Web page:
July 9, 2002
This poster presented some data on the magnitude of the HIV-drug resistance problem in New York State. As most of you know, resistance to HIV medications is a growing problem in the United States. Resistance is the result of multiple factors -- including transmission of drug-resistant HIV, cross resistance between drugs in the same class of HIV medications, prior sub-optimal or low potency regimens, and poor adherence to medication regimens in the presence of a detectable viral load.
This study looked at two kinds of patients, drug-naive patients who had never taken HIV medications before and HIV-drug-experienced patients, but who had been off of HIV medications for greater than six months. Patients had to have a viral load greater than 1,000. Genotypic resistance testing was performed using the Visible Genetics system.
There were 79 drug-naive patients and 114 treatment-experienced patients included in this study. Each group was almost evenly split between men and women. Over 80 percent were between the ages of 30-50. Over half were African-American. Over 50 percent of the naive patients were infected in the last two years, whereas over 75 percent of the treatment-experienced group were infected between 1990-99. The naive patients tended to have lower viral loads than the treatment experienced patients.
The results are as follows: overall 10/79 (12.7 percent) of treatment-naive patients had evidence of drug resistance mutations, compared to 38/114 (13.9 percent) of treatment-experienced patients. When drug resistance was looked at with respect to class of drugs, 6/79, 6/79, 2/79, 2/79 naive patients and 16/114, 28/114, 9/114, 14/114 treatment-experienced patients had evidence of NRTI, NNRTI, PI, or multi-drug resistance mutations respectively. The probability of drug resistance mutations in the treatment-experienced group was highly correlated with the total number of prior HIV drugs that they had taken. NNRTI-associated mutations were the most common. Despite the large number of experienced patients who had taken 3TC, only one patient had evidence of resistance.
There are a few points to emphasize from the findings in this study. First, 12 percent of newly infected, treatment-naive patients in New York State have some evidence of drug resistant virus. This is a disturbingly high number, but not inconsistent with previous national reports of drug resistance in major metropolitan areas. Whether the data presented here is directly translatable to other geographic areas requires further study. However, it does suggest that resistance testing in HIV-drug-naive patients may be an important test to obtain before starting HIV therapy for the first time.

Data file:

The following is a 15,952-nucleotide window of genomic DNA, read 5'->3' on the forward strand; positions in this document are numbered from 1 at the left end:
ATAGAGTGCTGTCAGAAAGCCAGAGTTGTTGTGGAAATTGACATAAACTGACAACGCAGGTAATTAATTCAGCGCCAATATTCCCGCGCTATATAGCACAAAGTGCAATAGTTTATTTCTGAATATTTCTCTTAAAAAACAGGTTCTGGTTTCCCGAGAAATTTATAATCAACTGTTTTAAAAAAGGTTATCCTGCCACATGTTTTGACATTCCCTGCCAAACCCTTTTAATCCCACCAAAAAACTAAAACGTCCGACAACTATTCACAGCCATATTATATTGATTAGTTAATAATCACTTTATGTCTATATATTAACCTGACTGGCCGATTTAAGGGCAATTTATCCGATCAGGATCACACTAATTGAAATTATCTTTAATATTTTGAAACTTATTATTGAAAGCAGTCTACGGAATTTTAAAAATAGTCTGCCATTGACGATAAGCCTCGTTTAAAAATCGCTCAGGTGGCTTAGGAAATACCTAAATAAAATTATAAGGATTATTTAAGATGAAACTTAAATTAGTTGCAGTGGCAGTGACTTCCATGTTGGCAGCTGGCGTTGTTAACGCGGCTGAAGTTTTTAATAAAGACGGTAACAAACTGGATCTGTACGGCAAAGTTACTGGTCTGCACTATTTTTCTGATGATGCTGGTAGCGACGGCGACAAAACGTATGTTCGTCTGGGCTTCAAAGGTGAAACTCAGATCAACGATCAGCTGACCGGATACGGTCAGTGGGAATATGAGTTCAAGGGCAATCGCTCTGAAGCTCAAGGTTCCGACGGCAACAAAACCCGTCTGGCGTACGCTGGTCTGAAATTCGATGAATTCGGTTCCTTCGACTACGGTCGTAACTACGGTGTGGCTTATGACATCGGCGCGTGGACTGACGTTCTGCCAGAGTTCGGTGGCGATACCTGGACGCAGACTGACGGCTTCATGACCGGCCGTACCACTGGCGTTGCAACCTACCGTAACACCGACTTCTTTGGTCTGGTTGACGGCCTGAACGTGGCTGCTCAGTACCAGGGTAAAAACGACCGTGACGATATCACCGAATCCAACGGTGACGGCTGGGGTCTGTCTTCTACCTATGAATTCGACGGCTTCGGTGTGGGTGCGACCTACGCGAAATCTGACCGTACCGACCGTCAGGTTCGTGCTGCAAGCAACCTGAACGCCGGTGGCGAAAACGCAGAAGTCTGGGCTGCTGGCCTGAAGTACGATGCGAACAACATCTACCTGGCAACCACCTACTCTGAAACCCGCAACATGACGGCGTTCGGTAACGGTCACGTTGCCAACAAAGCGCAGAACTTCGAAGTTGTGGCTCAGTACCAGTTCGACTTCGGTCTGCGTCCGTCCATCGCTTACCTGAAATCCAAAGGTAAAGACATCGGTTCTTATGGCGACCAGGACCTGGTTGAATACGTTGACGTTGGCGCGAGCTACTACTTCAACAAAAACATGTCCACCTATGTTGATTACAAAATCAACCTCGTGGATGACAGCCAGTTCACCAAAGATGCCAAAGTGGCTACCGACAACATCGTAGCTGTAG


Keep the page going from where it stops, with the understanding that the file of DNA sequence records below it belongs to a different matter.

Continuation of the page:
Second, there was a high level of persistence of drug resistance mutations, even after patients stopped treatment for greater than six months. This suggests that mutant virus can be long-lived and detectable by current resistance testing assays. However, all possible drug resistance may not be detectable as evidenced by the lack of 3TC resistance, despite lots of 3TC exposure. This is explained by the fact that some mutations, particularly those associated with NNRTIs will remain present in replicating virus, even in the absence of current drug exposure, whereas mutations associated with 3TC will fade into the background in the absence of current drug exposure. It is important to know the prevalence of resistance in a given population and understand the interrelationship between drug exposure and presence or absence of mutations in order to interpret resistance test results effectively and prescribe the appropriate treatment regimen.
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